Making Political Capital Out Of The Covid Crisis?
It is, of course, tempting for politicians, particularly those who lack a parliamentary mandate for their ministerial positions, to try to promote themselves. However, not at the expense of good practice, honest decency and public safety.
Likewise, attacking criticism when things are going badly as somehow unpatriotic or interfering or undermining of a ‘God-given’ new prime minister, as some propagandists have been doing, should be called out for the political profiteering that it is.
There has been rightful criticism, for example, of a number of dictates by ministers who only just grabbed their portfolios as the crisis descended, for making the situation worse not better.
Whilst in the UK a call went out for volunteers to help deliver goods to needy folk at home (over 700,000 have responded are are now helping in their neighbourhoods) in Malaysia the new government has banned volunteers from distributing vital supplies.
Instead, PN ministers have instructed volunteers to deposit goods with the Welfare Department, not least it would seem so that the government as opposed to the community can take the credit – if goods can be distributed safely in the UK then they can be distributed as safely in Malaysia.
PKR leader Anwar Ibrahim has pointed out the dangers of the government seeking to manage this huge community task all on its own, whilst the population is banned indoors: “Say, for example, one district has 10 officials, it is impossible to expect all 10 of them to handle the distribution for everyone in the area”, he today warned.
The suggestion that charity groups register with their local authorities to continue their aid work makes perfect sense and has been allowed in certain districts of Sarawak, where humane good sense has allowed stranded families in Lawas to receive much needed rice.
However, instead of focusing on improving poorly thought out blanket measures, it would seem these new ministers have had their minds on other more selfish matters. The disgraceful, self-promoting practice of splashing ministers’ photographs and promotional material on rice packets and provisions for the poor has come right back to the foreground in this crisis.
Sarawak Report has seen such blatant propaganda put out by Azmin Ali on sanitiser kits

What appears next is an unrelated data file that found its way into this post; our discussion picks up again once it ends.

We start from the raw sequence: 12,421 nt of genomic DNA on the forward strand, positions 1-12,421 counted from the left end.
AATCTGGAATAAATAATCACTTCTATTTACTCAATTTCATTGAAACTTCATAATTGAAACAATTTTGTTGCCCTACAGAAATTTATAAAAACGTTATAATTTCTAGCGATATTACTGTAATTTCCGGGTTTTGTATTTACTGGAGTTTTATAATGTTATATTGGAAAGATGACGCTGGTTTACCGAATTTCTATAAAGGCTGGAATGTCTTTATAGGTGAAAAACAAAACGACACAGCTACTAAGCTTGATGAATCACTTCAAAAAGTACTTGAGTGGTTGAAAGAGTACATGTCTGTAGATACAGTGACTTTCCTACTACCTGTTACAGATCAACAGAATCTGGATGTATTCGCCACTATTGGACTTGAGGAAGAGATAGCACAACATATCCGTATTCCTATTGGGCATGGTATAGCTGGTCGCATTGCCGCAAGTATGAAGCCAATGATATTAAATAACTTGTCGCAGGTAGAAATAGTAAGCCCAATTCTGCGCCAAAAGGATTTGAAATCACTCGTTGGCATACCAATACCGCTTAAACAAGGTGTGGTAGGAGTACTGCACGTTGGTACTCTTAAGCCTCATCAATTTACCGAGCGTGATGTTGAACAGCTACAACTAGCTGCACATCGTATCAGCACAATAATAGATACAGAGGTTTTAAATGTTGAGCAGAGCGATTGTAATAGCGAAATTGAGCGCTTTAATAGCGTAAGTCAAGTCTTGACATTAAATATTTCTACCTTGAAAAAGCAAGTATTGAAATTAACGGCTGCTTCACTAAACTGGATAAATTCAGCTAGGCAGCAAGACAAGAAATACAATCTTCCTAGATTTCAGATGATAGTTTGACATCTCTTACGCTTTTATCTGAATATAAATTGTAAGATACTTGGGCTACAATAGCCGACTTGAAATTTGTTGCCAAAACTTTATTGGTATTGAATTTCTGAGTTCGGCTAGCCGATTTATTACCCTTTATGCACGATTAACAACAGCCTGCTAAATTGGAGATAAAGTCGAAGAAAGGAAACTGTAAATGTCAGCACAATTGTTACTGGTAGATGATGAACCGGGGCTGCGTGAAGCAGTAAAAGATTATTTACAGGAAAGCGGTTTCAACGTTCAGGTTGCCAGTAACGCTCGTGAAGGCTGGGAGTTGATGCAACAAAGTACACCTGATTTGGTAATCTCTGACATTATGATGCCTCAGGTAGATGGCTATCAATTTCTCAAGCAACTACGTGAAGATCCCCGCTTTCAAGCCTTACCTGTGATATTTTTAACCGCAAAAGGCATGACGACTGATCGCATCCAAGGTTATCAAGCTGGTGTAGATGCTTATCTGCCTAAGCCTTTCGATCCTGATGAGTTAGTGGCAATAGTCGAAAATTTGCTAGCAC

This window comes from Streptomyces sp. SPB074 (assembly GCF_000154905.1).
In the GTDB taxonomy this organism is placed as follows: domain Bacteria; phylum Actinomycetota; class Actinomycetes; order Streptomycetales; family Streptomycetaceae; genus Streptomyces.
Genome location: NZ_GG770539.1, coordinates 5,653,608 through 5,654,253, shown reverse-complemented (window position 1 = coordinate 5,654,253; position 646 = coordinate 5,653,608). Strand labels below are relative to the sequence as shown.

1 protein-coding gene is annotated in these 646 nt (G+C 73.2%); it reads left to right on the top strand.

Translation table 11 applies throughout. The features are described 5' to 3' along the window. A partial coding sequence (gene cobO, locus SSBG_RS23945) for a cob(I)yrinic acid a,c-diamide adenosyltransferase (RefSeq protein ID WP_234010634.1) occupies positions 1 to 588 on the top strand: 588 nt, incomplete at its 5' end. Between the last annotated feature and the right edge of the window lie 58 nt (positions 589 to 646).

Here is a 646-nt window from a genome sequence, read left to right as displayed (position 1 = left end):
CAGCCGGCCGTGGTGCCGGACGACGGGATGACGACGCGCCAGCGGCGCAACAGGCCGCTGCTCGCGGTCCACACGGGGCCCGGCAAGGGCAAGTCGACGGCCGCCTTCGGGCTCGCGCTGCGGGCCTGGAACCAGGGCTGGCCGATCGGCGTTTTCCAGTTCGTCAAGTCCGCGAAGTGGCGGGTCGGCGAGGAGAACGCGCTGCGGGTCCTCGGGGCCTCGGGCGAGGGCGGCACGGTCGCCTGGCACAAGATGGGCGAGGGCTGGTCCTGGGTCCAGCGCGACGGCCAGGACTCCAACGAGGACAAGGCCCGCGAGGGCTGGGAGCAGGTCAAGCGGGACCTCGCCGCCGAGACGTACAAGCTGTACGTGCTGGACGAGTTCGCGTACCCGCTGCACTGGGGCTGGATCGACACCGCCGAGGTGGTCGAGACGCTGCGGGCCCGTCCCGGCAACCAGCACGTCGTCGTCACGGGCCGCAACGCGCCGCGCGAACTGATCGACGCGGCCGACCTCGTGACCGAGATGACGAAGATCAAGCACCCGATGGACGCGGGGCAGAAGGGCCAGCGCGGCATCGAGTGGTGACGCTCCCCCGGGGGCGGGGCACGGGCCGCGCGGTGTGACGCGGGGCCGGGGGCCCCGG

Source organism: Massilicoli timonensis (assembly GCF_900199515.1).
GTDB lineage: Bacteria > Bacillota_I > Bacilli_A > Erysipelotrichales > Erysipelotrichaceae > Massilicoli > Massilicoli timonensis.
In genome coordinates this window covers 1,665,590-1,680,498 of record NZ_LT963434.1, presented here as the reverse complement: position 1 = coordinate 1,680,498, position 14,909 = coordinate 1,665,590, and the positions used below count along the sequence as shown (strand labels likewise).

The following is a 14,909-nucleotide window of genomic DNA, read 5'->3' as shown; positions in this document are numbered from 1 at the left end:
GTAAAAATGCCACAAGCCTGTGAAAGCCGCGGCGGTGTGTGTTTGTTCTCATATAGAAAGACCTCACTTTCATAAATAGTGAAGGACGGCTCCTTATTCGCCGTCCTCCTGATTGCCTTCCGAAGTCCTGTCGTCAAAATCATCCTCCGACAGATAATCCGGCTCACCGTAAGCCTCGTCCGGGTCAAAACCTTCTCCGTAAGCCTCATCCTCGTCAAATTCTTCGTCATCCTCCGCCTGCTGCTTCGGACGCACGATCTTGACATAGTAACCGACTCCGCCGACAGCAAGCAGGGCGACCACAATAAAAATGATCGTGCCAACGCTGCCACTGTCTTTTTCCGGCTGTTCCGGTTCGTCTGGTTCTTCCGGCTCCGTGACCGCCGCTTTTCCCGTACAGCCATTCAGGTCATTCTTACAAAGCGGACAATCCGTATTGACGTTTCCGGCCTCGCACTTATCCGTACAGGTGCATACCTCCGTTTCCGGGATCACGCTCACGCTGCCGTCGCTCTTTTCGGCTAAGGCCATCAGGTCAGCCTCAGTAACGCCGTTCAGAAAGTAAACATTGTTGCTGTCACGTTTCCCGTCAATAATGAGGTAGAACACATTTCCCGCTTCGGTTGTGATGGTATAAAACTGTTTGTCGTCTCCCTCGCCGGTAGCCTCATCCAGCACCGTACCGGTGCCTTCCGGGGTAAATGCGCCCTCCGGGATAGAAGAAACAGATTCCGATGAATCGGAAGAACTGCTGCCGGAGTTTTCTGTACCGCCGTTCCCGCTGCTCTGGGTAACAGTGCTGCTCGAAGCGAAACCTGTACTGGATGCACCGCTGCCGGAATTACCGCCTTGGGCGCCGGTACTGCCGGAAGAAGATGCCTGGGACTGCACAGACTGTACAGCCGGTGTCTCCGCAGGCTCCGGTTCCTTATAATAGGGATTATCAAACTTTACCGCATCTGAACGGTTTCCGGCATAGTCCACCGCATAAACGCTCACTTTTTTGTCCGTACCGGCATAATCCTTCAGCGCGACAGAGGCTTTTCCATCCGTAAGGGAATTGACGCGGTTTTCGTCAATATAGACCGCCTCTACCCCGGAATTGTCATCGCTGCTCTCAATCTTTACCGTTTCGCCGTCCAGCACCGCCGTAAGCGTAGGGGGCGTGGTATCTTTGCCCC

Annuar Musa and Eddin Syazlee bin Shith on rice packets in Malaysia, whereas in Sarawak GPS has plastered its party logo on provisions also.
There have been plenty others up to the same game – a practice that would draw howls of condemnation in most democracies as an example of the most patronising possible treatment of constituents.
Did these politicians pay for the rice or provide these goods? Even if they had paid personally it would be disgracefully inappropriate to use such charity to make political capital out of a humanitarian crisis (where so many others have chosen to help or give voluntarily).
If on the other hand this is government-funded food or indeed provisions funded by the charity donations that have been encouraged from all sides, then the practice becomes downright deceitful and dishonest.
After all, how much time, effort and money was spent on making sure these packets were printed up with promotional material in the midst of a national crisis? Time, effort and money that could only have been better spend elsewhere!
Meanwhile, the government’s grandiose-sounding RM250 billion stimulus package is starting to look pretty lame in practice for struggling low income families out of work. It has now emerged that such families have been told to expect no distributions of cash before the end of April. Others are invited to take up the kind offer to raid their own pension plans to the tune of a bare minimum survival package of RM300 a month.
Again, Anwar has demanded the government “Expedite distribution of aid, set aside bureaucracy and prioritise the poor and needy in society” – handing out billions to businesses can surely wait instead?
No doubt the prize for the worst example so far of this blatant self promotion has to go to one of the figures most responsible for the present chaos at the head of Malaysia’s unconfirmed coup government, Zuraida Kamaruddin, a key defector from PKR.
Social media has been treated over the past hours to enthusiastic footage of this Minister (in case people don’t recognise her she organised for a specially printed protection suit to be prepared with ‘Minister’ emblazoned on it) posturing with sanitation workers spraying allegedly ‘Covid 19 infected market stalls’.
Encasing herself in an ungainly full protection body suit for her photo-op Zuraida diverted expert man hours and materials for the stunt, which outraged medics have pointed out would have been better allocated to doctors treating Covid 19 patients in Malaysia’s hospitals, all presently suffering from lack of sufficient personal protective equipment (PPE).
Every time such ministers embark on stunts like these during these busy times, it is painfully obvious how many others are taken away from more useful actions that they could be doing…. and, in the case of Zuraida’s latest antics, apparently even put in the way of danger.
Because, while the minister had donned a full protective gear to head to the market stalls to spray away… crowded around her were a bevvy of young, comparatively unprotected junior workers, according to Zuraida’s own photo-material.
So, there can be only one message for these self-promoting, selfish and unconfirmed ‘ministers’, which is stay inside, self-isolate with the rest of us and try and do a better job by listening to the unintended consequences of your bad orders, which have caused poor people in particular mounds of misery.